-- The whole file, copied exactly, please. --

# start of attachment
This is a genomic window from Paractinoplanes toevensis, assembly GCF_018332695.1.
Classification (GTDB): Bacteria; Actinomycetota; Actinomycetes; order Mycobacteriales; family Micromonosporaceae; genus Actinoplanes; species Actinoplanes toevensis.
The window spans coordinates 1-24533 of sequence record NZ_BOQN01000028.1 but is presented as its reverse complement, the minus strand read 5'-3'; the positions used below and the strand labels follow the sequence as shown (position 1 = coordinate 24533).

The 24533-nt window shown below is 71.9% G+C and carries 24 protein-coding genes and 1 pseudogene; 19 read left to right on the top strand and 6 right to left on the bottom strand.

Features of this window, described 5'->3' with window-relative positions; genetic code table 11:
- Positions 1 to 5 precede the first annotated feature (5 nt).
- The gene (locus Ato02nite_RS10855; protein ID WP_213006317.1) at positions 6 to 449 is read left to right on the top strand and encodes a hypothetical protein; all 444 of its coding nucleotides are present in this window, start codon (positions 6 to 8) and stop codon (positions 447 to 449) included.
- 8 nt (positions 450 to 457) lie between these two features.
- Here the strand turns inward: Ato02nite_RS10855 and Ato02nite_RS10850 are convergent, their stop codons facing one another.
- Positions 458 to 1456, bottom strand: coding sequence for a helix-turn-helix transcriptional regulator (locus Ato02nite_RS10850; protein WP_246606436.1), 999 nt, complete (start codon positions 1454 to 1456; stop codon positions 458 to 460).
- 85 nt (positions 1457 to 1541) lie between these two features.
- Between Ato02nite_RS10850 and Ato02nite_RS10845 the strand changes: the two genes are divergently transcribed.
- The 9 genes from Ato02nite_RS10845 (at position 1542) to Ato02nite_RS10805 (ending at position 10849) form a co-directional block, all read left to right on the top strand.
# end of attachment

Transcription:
This is a genomic window from Paractinoplanes toevensis, assembly GCF_018332695.1.
Classification (GTDB): Bacteria; Actinomycetota; Actinomycetes; order Mycobacteriales; family Micromonosporaceae; genus Actinoplanes; species Actinoplanes toevensis.
The window spans coordinates 1-24533 of sequence record NZ_BOQN01000028.1 but is presented as its reverse complement, the minus strand read 5'-3'; the positions used below and the strand labels follow the sequence as shown (position 1 = coordinate 24533).

The 24533-nt window shown below is 71.9% G+C and carries 24 protein-coding genes and 1 pseudogene; 19 read left to right on the top strand and 6 right to left on the bottom strand.

Features of this window, described 5'->3' with window-relative positions; genetic code table 11:
- Positions 1 to 5 precede the first annotated feature (5 nt).
- The gene (locus Ato02nite_RS10855; protein ID WP_213006317.1) at positions 6 to 449 is read left to right on the top strand and encodes a hypothetical protein; all 444 of its coding nucleotides are present in this window, start codon (positions 6 to 8) and stop codon (positions 447 to 449) included.
- 8 nt (positions 450 to 457) lie between these two features.
- Here the strand turns inward: Ato02nite_RS10855 and Ato02nite_RS10850 are convergent, their stop codons facing one another.
- Positions 458 to 1456, bottom strand: coding sequence for a helix-turn-helix transcriptional regulator (locus Ato02nite_RS10850; protein WP_246606436.1), 999 nt, complete (start codon positions 1454 to 1456; stop codon positions 458 to 460).
- 85 nt (positions 1457 to 1541) lie between these two features.
- Between Ato02nite_RS10850 and Ato02nite_RS10845 the strand changes: the two genes are divergently transcribed.
- The 9 genes from Ato02nite_RS10845 (at position 1542) to Ato02nite_RS10805 (ending at position 10849) form a co-directional block, all read left to right on the top strand.